GLENN: How do we press China? I mean, Sarah, I'm going to go way out on a lunatic fringe here but I've talked to enough people are in this missile business who say that was not an airplane contrail that we saw off the coast of California. It is my belief that that was a two‑stage missile launched by China telling, sending a signal that the world has changed. They're dropping the dollar in their trade with Russia today. I mean, they control the world. The world has changed. We're no longer the superpower that we were even two years ago.

SARAH PALIN: Well, that's right. And China's going to own our notes because we are becoming so beholden on them. And a lot of this has to do with energy. When we're not allowed to responsibly exploit our own natural resources, and that's, of course, one of the ways that America grew into such a prosperous nation.

GLENN: Yes.

SARAH PALIN: We developed domestically our own energy supplies. Instead as we're reliant on foreign sources of energy, here's one thing that we can do in pressing China. They need to restrict energy exports to North Korea. But do you think that the Obama administration gets that and understands why we would need to? No, they do not because they're still locking up the lands that are warehousing our own domestic supplies of energy. So they have it all wrong on energy policy to start with.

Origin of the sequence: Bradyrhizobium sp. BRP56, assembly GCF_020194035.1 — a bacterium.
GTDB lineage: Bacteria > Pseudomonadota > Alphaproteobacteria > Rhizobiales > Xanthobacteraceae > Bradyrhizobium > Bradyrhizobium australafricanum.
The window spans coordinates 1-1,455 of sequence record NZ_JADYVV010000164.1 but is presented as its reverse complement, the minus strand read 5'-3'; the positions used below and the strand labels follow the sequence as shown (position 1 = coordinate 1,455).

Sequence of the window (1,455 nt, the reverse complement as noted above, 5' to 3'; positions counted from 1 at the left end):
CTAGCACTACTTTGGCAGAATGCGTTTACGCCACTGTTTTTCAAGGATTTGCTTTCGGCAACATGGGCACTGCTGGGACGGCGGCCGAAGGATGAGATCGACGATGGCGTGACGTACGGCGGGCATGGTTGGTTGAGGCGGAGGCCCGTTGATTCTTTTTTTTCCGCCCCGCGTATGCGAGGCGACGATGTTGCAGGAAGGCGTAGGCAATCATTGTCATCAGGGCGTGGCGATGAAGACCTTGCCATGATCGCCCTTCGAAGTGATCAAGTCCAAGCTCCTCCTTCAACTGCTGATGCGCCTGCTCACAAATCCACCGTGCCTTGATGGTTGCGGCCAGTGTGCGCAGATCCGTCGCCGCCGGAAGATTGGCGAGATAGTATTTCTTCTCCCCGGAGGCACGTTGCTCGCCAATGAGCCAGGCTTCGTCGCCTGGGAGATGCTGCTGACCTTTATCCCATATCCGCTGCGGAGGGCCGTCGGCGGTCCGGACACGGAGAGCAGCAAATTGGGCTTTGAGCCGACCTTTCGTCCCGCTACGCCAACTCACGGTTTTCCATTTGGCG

GLENN: Real quick. If you were going through the scanners today, are you going through the scanners, you getting the pat‑down or what?

SARAH PALIN: Either one just is just so intrusive. You know, I think I would do the pat‑down because I don't want the naked pictures, you know.

GLENN: Yeah, yeah. I know. You're ‑‑ I can guarantee you, Sarah, when you fly commercially, if you take that scanner, I can guarantee you the picture of you will come out. I can guarantee you.

SARAH PALIN: Of course it will.

GLENN: It will.

SARAH PALIN: Of course it will because things have already leaked out about things we have had in our luggage and we're like, how do they know this kind of stuff and who leaks this kind of stuff? But Glenn, what worries me is ‑‑

GLENN: Now I want to know what was in your luggage but I'm out of time.

SARAH PALIN: (Inaudible) hot dogs and we snuck through. But no, it's ‑‑ you know, I think about my teenage daughters. I don't want somebody frisking them, you know, and maybe that's just the mama in me again, but we've got to have a ‑‑ we've got to profile the bad guys and we've got to profile their behavior, those who we assume could do some damage on an airplane. And we go search them and then, yeah, there's got to be that assurance that everybody getting on the airplane isn't carrying a weapon. All of us absolutely. But nothing like TSA thinks that they are going to get away with today. Not when they're not even profiling those who could be doing the damage.

GLENN: Okay. Thank you very much. Sarah, great talking to you.